I am not, I should emphasise, making the argument that Aphra Behn did write A Congratulatory Poem to his Royal Highness. It is not clear that the chronology of composition (compared with the Pindaric to Burnet) would be feasible, and the poem is in any case a rather pedestrian affair, by no means matching Behn’s characteristic standards of wit and ingenuity. But would we really expect Behn to write at her best in support of a cause – the Williamite invasion and consequent regime change – which she did not believe in and which represented the frustration and failure of her own long-held political loyalties? Might A Congratulatory Poem to his Royal Highness have been second-rate poetry for a worse than second-rate cause?

These questions raise important issues about the role of bias and expectation when issues of literary attribution are considered. While one cannot hope to eliminate bias altogether, a responsible scholar needs to be aware of her own assumptions and priorities and should try to ensure that her conclusions do not outstrip the historical and textual evidence. I look forward to hearing what my colleagues Mel Evans and Alan Hogarth, who are undertaking a computational stylistics analysis of attribution issues relating to Behn’s poetry, have to say about A Congratulatory Poem to his Royal Highness.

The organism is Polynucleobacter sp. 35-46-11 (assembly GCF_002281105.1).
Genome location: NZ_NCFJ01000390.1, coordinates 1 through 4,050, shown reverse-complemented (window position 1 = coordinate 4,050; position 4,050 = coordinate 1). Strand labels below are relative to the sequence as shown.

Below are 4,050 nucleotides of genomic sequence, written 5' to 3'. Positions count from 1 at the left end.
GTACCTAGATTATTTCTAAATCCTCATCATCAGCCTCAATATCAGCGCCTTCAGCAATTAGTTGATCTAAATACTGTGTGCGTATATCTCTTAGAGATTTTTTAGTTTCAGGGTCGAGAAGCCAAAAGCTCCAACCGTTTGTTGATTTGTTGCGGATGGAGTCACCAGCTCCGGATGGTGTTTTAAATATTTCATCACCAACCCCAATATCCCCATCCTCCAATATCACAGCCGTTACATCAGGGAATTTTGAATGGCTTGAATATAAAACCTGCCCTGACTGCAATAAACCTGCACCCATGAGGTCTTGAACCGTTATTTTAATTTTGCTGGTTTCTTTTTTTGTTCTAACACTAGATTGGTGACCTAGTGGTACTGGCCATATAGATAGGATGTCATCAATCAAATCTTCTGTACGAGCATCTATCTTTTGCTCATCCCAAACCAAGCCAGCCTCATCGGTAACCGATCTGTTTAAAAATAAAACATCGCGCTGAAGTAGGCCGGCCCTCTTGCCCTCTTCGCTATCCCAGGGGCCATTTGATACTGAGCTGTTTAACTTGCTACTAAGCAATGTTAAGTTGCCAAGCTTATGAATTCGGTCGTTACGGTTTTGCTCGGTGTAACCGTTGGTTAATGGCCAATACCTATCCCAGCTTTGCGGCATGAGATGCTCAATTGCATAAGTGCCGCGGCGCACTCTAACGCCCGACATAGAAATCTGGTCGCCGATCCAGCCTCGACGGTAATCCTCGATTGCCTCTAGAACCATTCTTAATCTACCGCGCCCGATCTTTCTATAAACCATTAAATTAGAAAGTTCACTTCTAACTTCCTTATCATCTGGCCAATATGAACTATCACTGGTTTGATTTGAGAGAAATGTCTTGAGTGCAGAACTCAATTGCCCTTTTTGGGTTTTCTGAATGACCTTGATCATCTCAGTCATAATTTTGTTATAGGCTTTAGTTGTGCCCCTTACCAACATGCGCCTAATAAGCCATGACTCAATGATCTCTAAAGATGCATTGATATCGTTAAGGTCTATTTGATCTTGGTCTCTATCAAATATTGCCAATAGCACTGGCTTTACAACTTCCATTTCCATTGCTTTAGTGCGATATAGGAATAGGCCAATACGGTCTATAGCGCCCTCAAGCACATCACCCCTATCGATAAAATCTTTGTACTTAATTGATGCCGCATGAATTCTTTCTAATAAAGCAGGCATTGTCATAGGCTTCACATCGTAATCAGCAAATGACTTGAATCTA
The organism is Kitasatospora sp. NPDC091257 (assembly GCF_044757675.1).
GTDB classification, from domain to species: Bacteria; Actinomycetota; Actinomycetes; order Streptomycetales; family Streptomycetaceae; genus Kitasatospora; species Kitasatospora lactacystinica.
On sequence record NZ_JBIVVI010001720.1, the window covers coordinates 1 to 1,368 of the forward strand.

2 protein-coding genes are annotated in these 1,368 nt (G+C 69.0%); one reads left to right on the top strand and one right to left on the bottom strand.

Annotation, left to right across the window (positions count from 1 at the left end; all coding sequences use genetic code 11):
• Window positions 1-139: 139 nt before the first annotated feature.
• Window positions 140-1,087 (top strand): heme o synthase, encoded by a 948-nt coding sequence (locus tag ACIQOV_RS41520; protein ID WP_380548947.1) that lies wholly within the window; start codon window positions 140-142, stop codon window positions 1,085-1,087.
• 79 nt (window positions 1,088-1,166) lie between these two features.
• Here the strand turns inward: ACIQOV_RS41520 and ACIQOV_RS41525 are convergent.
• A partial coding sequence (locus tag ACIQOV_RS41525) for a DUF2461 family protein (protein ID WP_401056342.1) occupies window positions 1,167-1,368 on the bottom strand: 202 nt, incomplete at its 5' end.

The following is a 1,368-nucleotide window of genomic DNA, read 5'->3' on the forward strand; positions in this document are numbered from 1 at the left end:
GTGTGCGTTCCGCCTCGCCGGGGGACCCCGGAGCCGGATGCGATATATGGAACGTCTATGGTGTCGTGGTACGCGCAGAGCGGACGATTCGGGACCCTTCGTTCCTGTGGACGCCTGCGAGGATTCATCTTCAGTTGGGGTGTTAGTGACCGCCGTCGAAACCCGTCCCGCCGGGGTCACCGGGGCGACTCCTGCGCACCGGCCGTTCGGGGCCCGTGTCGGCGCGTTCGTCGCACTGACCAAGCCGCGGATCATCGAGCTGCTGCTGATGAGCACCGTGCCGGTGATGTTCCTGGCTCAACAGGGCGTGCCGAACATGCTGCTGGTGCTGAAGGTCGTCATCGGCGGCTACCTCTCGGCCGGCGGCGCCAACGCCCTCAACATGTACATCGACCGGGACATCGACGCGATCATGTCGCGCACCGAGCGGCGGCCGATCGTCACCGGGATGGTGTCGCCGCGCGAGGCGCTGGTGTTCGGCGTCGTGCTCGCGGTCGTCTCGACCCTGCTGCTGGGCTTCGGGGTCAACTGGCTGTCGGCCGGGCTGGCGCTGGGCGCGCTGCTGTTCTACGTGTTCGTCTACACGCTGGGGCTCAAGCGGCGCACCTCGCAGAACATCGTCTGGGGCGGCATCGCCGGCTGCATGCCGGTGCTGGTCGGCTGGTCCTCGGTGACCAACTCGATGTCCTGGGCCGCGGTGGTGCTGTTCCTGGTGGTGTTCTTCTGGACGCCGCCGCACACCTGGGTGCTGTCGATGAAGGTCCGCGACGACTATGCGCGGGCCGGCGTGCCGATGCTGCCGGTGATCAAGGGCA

My thanks to Ruth Gooding and her colleagues at Lampeter for making me so welcome during my visit to the library.